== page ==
Hope this was a helpful response. Thanks for the question.

Ferl740 karma

[deleted]

eyeball12343 karma

Hmm not sure about time, but maybe having kids makes you forget time zones. Updated. Thanks.

anonymoustechguy-1 karma

Interesting product, especially in light of the recent Vegas shooting. Is the product available in more than one size (for men, women, children, etc.)?

eyeball12346 karma

Nope, just one size. We began seriously debating this a couple of weeks before launch. During the design stage, your creative juices are flowing, and it's tempting to keep on iterating as you think of more ideas. I think it's incredibly important to strike the right balance between having a quality first product and launching on time. One of my mentors in the compliance world likes to say "Don't let perfect be the enemy of good", which is as true in development as it is anywhere else.

Forgot to mention - it's fairly adjustable. We've tested the sizing on people ranging from 60-pound kids to 230-pound adults.

herewegoteam-1 karma

Really cool product!

How difficult was it balancing being a new dad and developing a product with such mortal implications? How do you feel about bringing a child into this world where such a product is real or necessary?

eyeball12346 karma

Man, friends and family were supposed to ask softballs! :P

Less difficult one first... the hardest part about balancing being a new dad and developing a product was that I couldn't spend as much time decompressing at the end of the day with my wife as I would have liked. Being home for the birth of a second kid is way different than the first time, primarily because your first kid is demanding even more attention than usual. As a result, your only "free time" is during naps, during day care (if you have access), and at night. I wish I'd been able to dedicate more of my evening time to just hanging out with my wife.

In terms of your other question, it's actually a bit easier. People bring kids into the world in situations that are much worse than ours. This might sound funny, but kids are sort of like a middle finger to all the negativity in the world... they are hope, optimism and faith that the future will be better than the present, all in one package.

In terms of how that relates to the product, an active shooter event has got to be the most terrifying thing most of us could ever experience. I hope that no-one ever has to, but I like the idea of being able to make something that gives people a confidence boost and could potentially actually save a life in the event they ever find themselves in that situation.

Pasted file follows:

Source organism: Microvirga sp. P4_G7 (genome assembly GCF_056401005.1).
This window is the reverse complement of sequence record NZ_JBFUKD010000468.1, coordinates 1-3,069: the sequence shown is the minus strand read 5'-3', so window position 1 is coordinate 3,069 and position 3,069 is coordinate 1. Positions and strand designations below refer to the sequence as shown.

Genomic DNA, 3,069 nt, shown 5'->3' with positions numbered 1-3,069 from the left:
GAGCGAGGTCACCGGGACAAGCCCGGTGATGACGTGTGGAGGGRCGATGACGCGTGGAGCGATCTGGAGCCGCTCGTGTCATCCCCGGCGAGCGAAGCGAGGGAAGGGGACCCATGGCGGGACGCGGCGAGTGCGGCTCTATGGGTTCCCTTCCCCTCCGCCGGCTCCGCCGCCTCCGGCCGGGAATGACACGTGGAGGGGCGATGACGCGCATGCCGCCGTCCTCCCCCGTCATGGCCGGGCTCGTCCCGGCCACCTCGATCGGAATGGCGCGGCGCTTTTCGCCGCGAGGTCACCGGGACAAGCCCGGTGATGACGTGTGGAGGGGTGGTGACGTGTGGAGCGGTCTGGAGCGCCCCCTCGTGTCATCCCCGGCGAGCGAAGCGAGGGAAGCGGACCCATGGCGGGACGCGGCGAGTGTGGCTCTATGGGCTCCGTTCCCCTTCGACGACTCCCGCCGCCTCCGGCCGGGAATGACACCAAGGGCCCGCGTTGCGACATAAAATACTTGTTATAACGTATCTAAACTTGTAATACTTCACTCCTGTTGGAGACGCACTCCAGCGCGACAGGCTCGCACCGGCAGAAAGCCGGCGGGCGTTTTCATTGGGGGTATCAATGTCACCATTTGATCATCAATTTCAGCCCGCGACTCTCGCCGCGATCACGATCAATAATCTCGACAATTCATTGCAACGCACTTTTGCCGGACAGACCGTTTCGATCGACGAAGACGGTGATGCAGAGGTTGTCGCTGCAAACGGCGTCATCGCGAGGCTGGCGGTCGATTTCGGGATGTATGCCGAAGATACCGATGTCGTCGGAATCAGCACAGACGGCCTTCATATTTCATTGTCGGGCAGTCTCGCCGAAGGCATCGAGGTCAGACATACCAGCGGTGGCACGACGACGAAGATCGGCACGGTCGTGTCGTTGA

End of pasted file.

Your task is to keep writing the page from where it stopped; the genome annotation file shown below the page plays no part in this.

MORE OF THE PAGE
CaseyJones241-2 karma

How did you go about protecting your idea in terms of IP/Patent, especially when working with overseas manufacturers?

eyeball12342 karma

The first thing I did was have my team members sign NDAs until the provisional patent could be filed. I worked with a great law firm that got us filed in about two months.

In terms of overseas manufacturers, I don't think there's much you can do besides be diligent and raise hell the first time you see something similar pop up on Amazon or eBay. To a certain extent, it would mean my product was popular enough that people wanted to copy it, but I'd still do everything I could with the limited levers =on ecommerce sites to shut it down.

CaseyJones241-1 karma

Was it expensive to get the legal work done? How did you determine which part of your product was patentable?

eyeball12343 karma

The firm I used does it in two stages. The shorter stage is sort of a patentability study, where they look at the most similar product patents and tell you whether you should go ahead with an application. Since I'm a lawyer (and had a little extra time), I saved a few bucks here by researching similar products myself, then sending them over to the firm for review. Google patents is a great tool for even casual research, and was recommended by my firm.

The second stage was a bit more expensive. Again, my attorney was flexible and let me do some of the work myself, but... good lord!!! Patent language is tough!!! I felt like I was reading (and eventually kind of writing) in a different language.

All in all, my patent application came in at under $10k including fees, which I was told (by folks other than my patent lawyer - lol) is a good price. Having an engineer friend to do the line drawings helped as well.

mssea99-3 karma

How did you source and vet the people needed, apparently worldwide, when you didn't have a friend or family member who could cover it?

eyeball12341 karma

With the videographer, we mostly got lucky. Freelancer.com is a great resource for artistic production, and I really liked his portfolio. When we met over Skype (I think face-to-face meetings are key if you're going to spend significant money), it was a great conversation.